Tributes flow for pilot
PETER Frith died doing what he loved.
The avid aviator was killed when the sea plane he was travelling in plunged into the water near Jindabyne in New South Wales just after 11am on Friday morning.
At the weekend the local aviation and Allora communities rallied around his wife Jan and daughter Jodie.
One of Mr Frith's closest friends and fellow aviator, Kelvin Hutchinson, said everyone was in shock.
“I spent time with him nearly every day at the airfield,” he said.
“He had a true love of flying – it was his passion.”
“He had three aircraft. They were his ultimate toys. He just loved every single minute he was flying.”
Mr Hutchinson said despite only having lived in Allora for the past three years, Mr Frith had contributed a great deal to local aviation and the community.
“In that time he has become a big part of the community,” he said.
He described Mr Frith as a generous and remarkable guy.
“I have flown with him many times. I flew with him just last week,” he said.
“We went on holidays together, me and my wife and him and his wife, we were in Perth together just a few weeks ago.”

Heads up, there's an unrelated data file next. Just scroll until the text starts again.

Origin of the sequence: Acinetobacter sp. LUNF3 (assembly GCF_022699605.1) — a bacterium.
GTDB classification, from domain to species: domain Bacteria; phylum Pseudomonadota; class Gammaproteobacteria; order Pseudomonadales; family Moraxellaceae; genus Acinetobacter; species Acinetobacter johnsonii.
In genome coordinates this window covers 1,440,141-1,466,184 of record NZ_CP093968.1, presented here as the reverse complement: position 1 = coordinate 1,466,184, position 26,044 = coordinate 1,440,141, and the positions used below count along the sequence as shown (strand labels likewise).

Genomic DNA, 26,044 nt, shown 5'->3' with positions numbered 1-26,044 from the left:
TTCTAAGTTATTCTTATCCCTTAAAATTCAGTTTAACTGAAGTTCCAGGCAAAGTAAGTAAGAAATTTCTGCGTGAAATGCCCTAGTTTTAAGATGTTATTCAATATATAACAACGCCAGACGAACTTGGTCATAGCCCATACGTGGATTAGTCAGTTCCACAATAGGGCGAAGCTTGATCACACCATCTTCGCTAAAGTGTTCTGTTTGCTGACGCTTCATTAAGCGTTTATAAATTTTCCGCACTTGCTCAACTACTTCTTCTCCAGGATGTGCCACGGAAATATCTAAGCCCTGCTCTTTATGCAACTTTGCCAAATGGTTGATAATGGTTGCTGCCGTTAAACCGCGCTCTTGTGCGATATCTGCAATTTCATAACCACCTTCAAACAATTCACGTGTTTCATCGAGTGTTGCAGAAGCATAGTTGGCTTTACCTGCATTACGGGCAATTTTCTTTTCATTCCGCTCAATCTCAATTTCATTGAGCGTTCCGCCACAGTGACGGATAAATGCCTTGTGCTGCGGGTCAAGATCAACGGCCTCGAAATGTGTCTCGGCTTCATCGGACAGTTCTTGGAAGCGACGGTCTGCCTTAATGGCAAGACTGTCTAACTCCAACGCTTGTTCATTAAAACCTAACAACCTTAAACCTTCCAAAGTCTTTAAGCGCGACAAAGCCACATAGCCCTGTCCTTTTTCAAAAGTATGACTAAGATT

He said Mr Frith spent about 20 years in the army before moving to Brisbane to start his own business.
“It was his dream to be in the air force but because of his eyesight he couldn't get in,” he said.
“So he went to Duntroon where he progressed very successfully to a rank as a major.
“He was an entrepreneur and a very resourceful guy.”
Mr Frith retired at the age of 55 so he could dedicate time to his passion for flying.
“Then he moved out to Allora about three years ago to enjoy his flying even more,” Mr Hutchinson said.
“It was always his dream to fly; he just had it in him.”
He said the flying community and the town of Allora were still reeling from the news.
“Everyone is absolutely shocked, but his wife Jan and daughter Jodie have a lot of support from the Allora community and the aviation community,” he said.
Another man also died when the aircraft went down.
Mr Hutchinson said both men in the sea plane were highly skilled pilots.
“The investigations are still ongoing as to who was flying and why it happened,” he said.
Southern Downs Regional Council Mayor Ron Bellingham, also an aviation enthusiast, said it was a sad time for the entire industry.
“Peter contributed greatly to the aviation industry. It's just very hard when it's accidental and unexplained as to what happened,” Cr Bellingham said. “The whole industry is devastated.
“I am saddened by the whole episode and I just feel for his whole family and for the Allora community.”